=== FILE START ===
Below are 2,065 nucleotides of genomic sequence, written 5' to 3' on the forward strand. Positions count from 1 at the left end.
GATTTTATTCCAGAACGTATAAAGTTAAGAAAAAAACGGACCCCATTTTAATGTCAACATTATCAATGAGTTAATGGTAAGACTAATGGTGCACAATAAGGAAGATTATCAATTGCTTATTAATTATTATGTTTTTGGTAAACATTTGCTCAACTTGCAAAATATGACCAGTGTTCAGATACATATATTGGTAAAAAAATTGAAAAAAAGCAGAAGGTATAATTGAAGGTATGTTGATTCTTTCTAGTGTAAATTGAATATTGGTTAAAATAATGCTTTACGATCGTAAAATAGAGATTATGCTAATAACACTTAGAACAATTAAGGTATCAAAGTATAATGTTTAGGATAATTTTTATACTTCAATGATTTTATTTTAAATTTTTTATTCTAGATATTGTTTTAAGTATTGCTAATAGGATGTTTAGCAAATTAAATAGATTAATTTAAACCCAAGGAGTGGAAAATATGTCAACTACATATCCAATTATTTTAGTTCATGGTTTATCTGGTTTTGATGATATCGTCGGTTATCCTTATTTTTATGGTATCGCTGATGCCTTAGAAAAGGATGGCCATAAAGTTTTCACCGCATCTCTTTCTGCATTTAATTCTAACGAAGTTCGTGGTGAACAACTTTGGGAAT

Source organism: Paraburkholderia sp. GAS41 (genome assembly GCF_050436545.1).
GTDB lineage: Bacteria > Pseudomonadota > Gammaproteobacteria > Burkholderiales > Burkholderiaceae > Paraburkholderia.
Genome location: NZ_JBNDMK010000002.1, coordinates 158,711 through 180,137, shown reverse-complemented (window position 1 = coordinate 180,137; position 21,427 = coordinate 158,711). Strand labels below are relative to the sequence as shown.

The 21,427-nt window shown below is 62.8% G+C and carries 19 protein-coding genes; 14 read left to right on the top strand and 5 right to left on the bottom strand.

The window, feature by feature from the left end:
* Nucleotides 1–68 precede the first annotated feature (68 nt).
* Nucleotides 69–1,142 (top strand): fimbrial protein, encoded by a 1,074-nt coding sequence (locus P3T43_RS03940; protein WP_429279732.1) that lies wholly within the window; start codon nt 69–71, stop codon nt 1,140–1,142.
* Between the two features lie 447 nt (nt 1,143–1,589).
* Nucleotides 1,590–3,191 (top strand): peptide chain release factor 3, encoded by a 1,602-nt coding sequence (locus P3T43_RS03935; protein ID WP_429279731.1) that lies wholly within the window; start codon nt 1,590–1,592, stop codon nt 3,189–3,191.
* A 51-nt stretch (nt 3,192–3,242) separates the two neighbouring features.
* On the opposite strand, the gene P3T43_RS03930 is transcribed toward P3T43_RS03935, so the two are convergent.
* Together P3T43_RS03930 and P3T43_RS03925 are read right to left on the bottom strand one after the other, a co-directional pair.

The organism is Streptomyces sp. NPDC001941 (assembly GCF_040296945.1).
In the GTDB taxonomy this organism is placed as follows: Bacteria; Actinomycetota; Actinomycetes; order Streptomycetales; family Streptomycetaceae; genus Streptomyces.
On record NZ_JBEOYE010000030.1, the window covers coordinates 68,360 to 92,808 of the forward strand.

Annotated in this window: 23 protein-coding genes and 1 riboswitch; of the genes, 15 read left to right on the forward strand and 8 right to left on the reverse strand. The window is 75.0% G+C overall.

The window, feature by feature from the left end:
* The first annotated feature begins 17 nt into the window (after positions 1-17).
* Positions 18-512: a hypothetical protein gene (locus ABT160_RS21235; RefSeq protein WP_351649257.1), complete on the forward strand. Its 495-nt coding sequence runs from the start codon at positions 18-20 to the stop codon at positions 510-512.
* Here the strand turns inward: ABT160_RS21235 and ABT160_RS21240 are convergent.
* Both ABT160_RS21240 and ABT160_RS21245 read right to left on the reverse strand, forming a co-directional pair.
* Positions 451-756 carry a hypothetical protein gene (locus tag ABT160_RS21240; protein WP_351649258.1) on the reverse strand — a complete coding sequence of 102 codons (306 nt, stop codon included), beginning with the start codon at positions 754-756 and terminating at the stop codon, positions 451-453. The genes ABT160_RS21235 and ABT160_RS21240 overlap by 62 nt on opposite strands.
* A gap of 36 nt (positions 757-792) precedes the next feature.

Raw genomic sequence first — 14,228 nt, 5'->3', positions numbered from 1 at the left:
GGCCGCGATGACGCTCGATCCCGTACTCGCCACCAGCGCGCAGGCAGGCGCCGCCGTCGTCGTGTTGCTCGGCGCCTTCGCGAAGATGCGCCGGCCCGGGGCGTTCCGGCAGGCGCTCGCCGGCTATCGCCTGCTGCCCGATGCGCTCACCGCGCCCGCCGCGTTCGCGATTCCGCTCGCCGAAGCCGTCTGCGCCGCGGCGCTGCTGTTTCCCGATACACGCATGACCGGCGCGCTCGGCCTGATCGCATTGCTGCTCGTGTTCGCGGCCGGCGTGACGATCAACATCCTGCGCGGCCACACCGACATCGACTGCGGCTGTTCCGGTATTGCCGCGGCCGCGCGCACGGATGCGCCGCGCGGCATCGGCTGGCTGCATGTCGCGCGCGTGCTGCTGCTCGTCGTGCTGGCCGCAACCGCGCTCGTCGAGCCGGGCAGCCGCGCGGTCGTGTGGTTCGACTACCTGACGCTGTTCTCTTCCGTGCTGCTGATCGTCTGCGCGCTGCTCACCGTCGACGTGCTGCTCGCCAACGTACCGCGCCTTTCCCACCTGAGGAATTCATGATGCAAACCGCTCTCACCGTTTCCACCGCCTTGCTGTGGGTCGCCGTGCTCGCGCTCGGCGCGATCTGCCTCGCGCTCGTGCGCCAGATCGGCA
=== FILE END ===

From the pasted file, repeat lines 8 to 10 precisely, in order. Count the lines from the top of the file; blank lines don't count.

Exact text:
* Nucleotides 1–68 precede the first annotated feature (68 nt).
* Nucleotides 69–1,142 (top strand): fimbrial protein, encoded by a 1,074-nt coding sequence (locus P3T43_RS03940; protein WP_429279732.1) that lies wholly within the window; start codon nt 69–71, stop codon nt 1,140–1,142.
* Between the two features lie 447 nt (nt 1,143–1,589).